However, despite the seemingly gritty and dark premise, “The Woman In the House” frequently relies on absurdist humor throughout the series, like in the bizarre fact that Anna’s handyman is still fixing the mailbox after three years or the fact that Elizabeth, Anna’s deceased daughter, is killed in a horrifying, yet absurd way. It seems out-of-place in several different spots until you finally have the realization that all of the series is making a big show out of it. I like absurdist humor, so once I figured out that the series is a satire, it got better. The plot is absurd in the first place, but once I realized why she made so many casseroles, how Anna wasn’t dead from liver poisoning despite drinking, like, ten glasses of wine a day and the offbeat dialogue. Unlike many other satire series, such as “The Office” or “It’s Always Sunny in Philadelphia,” the humor isn’t always easy to see. The trailer doesn’t help—even I thought that Bell was returning to her “Veronica Mars” days—but I ended up liking how they dropped little clues throughout the series that the show wasn’t supposed to be taken so seriously.

The point is that there is no point, just like the hundreds of Lifetime movies that replicate the same plot and story over and over again.”

— sophomore Elizabeth Franklin

The series does an excellent job of balancing the psychological thriller with humor, which genuinely is difficult and why the series threw off so many people. The series, despite being a black comedy in hindsight, maintains its serious tone throughout, which confused a lot of people who were expecting something more than the series was trying to be—a spoof of the genre. The point is that there is no point, just like the hundreds of Lifetime movies that replicate the same plot and story over and over again.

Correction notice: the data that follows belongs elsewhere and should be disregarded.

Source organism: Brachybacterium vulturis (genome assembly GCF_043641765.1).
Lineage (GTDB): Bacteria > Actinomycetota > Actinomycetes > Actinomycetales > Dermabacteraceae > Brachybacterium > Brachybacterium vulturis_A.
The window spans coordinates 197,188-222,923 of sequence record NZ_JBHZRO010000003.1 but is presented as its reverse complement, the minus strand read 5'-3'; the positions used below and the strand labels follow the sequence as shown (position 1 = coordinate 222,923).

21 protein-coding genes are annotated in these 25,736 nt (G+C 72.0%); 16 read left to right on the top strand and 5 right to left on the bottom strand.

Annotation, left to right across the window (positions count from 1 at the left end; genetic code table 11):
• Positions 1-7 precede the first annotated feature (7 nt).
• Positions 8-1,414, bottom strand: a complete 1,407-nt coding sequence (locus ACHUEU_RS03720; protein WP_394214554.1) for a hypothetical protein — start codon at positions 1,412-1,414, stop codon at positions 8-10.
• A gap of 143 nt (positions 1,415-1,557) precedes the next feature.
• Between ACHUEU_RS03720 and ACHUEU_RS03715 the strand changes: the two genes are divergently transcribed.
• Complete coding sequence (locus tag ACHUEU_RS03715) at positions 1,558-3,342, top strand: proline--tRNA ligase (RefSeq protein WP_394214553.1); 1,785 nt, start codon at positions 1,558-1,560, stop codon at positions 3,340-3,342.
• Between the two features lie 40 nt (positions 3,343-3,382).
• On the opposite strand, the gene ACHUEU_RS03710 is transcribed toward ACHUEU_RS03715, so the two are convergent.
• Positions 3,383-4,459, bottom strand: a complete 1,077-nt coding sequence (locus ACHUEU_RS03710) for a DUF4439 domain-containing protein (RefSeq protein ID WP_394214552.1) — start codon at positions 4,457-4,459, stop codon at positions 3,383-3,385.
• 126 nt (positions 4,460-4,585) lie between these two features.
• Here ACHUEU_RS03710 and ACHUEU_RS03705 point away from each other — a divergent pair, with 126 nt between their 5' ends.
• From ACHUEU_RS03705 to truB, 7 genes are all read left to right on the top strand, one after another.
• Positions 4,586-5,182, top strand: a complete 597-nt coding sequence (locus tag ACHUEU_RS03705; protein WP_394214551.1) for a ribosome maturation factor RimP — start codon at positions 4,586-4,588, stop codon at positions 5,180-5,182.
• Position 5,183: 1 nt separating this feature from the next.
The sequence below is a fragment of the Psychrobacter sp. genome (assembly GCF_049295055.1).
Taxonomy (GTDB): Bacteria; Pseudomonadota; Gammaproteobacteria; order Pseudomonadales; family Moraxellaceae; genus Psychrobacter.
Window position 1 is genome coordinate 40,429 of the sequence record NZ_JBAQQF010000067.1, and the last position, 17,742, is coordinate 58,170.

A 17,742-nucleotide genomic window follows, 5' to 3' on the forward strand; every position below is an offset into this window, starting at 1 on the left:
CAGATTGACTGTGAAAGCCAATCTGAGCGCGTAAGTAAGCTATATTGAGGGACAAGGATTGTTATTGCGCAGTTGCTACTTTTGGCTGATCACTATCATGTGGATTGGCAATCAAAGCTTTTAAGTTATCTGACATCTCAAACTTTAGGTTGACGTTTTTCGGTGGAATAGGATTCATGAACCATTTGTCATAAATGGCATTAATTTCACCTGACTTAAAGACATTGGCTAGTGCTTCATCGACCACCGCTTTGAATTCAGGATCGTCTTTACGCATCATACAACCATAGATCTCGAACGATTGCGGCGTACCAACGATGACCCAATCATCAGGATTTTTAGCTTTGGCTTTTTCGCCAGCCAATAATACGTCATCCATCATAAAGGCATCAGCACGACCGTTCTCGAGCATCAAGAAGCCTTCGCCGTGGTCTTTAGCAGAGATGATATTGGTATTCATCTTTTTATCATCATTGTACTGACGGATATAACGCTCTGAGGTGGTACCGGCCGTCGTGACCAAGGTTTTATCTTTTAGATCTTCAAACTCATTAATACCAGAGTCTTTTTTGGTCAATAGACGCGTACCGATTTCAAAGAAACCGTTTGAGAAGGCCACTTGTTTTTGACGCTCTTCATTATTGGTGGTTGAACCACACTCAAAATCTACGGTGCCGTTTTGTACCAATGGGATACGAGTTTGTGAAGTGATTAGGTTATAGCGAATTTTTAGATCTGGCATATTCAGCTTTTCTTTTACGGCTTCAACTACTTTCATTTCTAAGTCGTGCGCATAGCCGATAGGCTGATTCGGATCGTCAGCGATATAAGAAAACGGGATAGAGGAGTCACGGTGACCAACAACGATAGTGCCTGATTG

That’s not to say that it can’t be criticized: I do agree that the series tends to drag on a bit in some parts of some episodes. It can be a little slow and it was full of skippable moments. I also agree with critics that say that the series could be doing something new with the tropes it reuses instead of just re-using them, but I didn’t mind seeing all of the tropes that I did.

Along with my history of watching countless Hallmark and Lifetime series and movies, being an avid TVTropes lurker, I was already familiar with many of the tropes that “The Woman In the House” used, including “Absurd Phobia,” “Death of A Child” and the series is, of course, chock full of “Red Herrings.” Still, I honestly could not figure out who the killer was through Anna’s unreliable accounts and the constantly shifting perspectives presented to the audience.

The person who ended up being the killer was someone I had thrown out as a joke three episodes before and, I kid you not, I screamed terrifyingly loud when the murderer was revealed. The ensuing fight scene is so funny because it showcases all of the tropes of unrealistic Hallmark Mystery series and melodramatic Lifetime movies when the protagonist finally catches up with the antagonist.

I enjoyed “The Woman In The House,” and I’d rate it an 8.5/10 for its dark comedy and its psychological thriller qualities, so if you’re looking for a short, suspenseful spoof and don’t mind absurdist comedy, I’d definitely recommend checking it out! 

You can stream “The Woman In The House Across The Street From The Girl In The Window” on Netflix.